5. Mandibular division
The mandibular division (V3) is the largest branch of the trigeminal nerve. It supplies the teeth and gums of the mandible, the skin in the temporal region, part of the auricle, the lower lip, and the lower part of the face. The V3 also contains motor fiber to innervate the muscle of mastication, the mylohyoid, the anterior belly of the digastric muscle, tensor veli palatini, and tensor tympani muscle .
The V3 is made up of two roots: a large, sensory root, which proceeds from the lateral part of the trigeminal ganglion and emerges almost immediately through the foramen ovale of the sphenoid bone and a small motor root that passes below the trigeminal ganglion and unites with the sensory root just outside the foramen ovale. This trunk it later splits into a small anterior and a large posterior division.
Branches from the anterior division provide motor innervation to the muscles of mastication, and sensory innervation to the mucous membrane of the cheek and buccal mucous membrane of the molars.
The anterior division of V3 runs under the lateral pterygoid and then emerges between its two heads to become de buccal nerve, the only sensory component of the anterior division. Under the lateral pterygoid, this nerve gives off several motor branches; the deep temporal nerves, the masseter, and lateral pterygoid nerves.
At the level of the occlusal plane of the mandibular molars, the buccal nerve crosses in front of the anterior border of the ramus and enters the cheek through the buccinator muscle. It gives innervation to the skin of the cheek, the buccal gingiva of the mandibular molars, and the mucobuccal fold in that region .
The posterior division of V3 gives rise to sensory branches and one motor branch. It descends downward and medially to the lateral pterygoid muscle, at which points it branches into the auriculotemporal, lingual, and inferior alveolar nerves.
The auriculotemporal nerve provides sensitive innervation to the skin over the helix and tragus of the ear, the external auditory meatus, the posterior portion of the temporomandibular joint, and the skin over the temporal region.
The lingual nerve provides general sensation to the anterior two-thirds of the tongue and sensory innervation to the mucous membranes of the floor of the mouth and the lingual gingiva of the mandible.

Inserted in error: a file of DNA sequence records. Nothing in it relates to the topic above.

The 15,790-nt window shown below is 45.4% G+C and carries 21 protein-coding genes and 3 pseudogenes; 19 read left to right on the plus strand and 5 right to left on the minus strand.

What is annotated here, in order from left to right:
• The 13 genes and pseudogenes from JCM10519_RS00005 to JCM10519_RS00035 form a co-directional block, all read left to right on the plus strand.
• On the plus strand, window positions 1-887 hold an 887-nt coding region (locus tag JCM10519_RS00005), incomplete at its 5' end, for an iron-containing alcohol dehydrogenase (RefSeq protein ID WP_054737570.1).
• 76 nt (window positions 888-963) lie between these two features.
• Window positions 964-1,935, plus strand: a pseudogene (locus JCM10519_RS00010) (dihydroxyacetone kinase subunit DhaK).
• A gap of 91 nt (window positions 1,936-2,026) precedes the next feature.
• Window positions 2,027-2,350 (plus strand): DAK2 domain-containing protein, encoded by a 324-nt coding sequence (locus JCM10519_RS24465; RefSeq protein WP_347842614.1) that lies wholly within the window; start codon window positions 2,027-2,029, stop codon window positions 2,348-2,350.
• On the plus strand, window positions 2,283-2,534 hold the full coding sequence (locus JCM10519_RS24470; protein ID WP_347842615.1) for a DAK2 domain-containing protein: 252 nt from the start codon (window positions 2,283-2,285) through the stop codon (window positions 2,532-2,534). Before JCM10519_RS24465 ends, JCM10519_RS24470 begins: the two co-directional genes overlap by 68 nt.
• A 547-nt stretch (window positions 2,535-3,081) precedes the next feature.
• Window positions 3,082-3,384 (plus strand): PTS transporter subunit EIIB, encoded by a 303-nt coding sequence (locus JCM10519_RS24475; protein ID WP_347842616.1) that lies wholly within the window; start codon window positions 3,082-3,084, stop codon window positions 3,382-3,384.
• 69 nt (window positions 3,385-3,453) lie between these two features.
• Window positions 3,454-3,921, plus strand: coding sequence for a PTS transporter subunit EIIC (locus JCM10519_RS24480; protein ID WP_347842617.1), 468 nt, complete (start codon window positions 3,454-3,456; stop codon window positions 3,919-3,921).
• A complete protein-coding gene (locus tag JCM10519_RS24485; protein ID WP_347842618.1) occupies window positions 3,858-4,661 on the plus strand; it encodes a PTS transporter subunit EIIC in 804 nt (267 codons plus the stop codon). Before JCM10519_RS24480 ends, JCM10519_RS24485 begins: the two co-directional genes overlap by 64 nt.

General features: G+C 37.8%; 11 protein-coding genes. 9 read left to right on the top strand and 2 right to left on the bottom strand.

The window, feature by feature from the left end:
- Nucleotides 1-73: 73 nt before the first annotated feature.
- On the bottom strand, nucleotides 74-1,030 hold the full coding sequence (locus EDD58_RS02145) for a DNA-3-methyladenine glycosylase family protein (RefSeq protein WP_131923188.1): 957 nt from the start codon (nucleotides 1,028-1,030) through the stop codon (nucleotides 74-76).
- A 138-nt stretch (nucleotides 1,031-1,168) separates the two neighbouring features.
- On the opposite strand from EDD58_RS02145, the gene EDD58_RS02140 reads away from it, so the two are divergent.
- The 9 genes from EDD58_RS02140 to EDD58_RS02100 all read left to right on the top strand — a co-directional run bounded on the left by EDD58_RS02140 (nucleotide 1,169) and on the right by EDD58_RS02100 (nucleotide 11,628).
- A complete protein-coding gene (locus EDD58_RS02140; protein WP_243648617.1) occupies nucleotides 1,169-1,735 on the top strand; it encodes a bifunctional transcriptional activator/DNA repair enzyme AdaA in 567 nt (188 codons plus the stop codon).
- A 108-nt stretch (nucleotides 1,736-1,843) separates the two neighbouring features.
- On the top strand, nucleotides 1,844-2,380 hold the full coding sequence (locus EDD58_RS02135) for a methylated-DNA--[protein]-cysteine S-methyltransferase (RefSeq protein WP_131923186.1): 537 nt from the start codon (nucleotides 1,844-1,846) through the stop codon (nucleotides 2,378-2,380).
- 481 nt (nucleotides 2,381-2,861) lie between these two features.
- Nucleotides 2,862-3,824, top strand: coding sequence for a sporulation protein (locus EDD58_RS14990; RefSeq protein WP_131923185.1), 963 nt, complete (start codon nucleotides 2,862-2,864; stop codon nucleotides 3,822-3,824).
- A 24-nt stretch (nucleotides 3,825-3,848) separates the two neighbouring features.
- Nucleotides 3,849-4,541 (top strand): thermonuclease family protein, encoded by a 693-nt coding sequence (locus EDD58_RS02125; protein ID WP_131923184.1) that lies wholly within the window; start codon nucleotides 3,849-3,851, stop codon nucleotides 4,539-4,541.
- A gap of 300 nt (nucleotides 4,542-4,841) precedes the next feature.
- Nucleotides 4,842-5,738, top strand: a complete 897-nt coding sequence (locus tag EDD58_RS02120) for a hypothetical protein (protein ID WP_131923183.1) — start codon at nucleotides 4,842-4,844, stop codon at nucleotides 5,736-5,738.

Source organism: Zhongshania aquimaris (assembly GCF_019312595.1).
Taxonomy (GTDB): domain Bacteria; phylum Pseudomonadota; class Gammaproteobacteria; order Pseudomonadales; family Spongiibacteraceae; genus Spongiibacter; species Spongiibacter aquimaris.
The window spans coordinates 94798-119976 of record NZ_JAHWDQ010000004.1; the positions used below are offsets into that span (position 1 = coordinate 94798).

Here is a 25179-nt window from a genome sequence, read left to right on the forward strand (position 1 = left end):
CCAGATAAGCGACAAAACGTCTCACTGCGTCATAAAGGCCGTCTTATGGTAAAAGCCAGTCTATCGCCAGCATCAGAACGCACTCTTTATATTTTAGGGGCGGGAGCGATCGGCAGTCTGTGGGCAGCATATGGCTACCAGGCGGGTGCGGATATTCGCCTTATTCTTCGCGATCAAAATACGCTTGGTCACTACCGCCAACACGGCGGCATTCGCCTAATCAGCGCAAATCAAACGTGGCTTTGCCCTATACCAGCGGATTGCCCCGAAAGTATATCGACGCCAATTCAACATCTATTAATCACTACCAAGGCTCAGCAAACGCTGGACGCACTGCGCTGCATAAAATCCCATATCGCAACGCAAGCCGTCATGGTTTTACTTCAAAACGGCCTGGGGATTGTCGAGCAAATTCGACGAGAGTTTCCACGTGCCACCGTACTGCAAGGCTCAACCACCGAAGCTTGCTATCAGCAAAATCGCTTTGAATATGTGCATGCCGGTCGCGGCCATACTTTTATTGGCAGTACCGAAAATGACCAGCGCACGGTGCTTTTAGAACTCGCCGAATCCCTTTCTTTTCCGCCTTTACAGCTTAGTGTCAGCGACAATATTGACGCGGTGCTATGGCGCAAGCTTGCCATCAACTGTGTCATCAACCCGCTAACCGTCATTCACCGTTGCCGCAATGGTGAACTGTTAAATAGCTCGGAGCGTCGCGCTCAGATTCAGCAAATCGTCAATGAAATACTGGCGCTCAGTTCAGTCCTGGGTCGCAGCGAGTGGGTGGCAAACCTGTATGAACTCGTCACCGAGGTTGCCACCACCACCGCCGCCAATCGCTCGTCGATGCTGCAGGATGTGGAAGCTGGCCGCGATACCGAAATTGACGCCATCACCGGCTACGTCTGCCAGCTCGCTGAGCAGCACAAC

The inferior alveolar nerve descends medial to the lateral pterygoid muscle and lateroposterior to the lingual nerve, to the region between the sphenomandibular ligament and the medial surface of the mandibular ramus, where it is introduced into the mandibular canal at the level of the mandibular foramen. Immediately before the inferior alveolar nerve enters the mandibular foramen gives off a motor branch, the mylohyoid nerve, which supplies the mylohyoid muscle and anterior belly of the digastric muscle. Nevertheless, some fibers of the mylohyoid nerve could enter into mandibula through the retromandibular foramina and provide innervation to premolar, canine, and incisor teeth [4, 8].
The inferior alveolar nerve travels anteriorly through the mandibular canal and gives off branches to the teeth, which may form a plexus between the trunk of the nerve and the roots of the teeth. The dental branches of the inferior alveolar nerve supply the molar, premolar, canine, and incisors teeth. The inferior alveolar nerve emerges in the mental foramen where it divides into the terminal branches: the incisive and mental nerve.
The mental nerve, pure sensory, leaves the interior of the mandible to supply the skin of the chin and lower lip, the mucosa of the lip, and the adjacent gum.
A continuation of the mandibular canal, the mandibular incisive canal, is a normal structure that typically extends closer to the mandibular midline after the mental nerve emerges through the mandibular foramen [9, 10]. The mandibular incisive nerve travels within this canal and forms a nerve plexus via dental branches to supply innervation to first bicuspid, canine, and lateral and central incisors.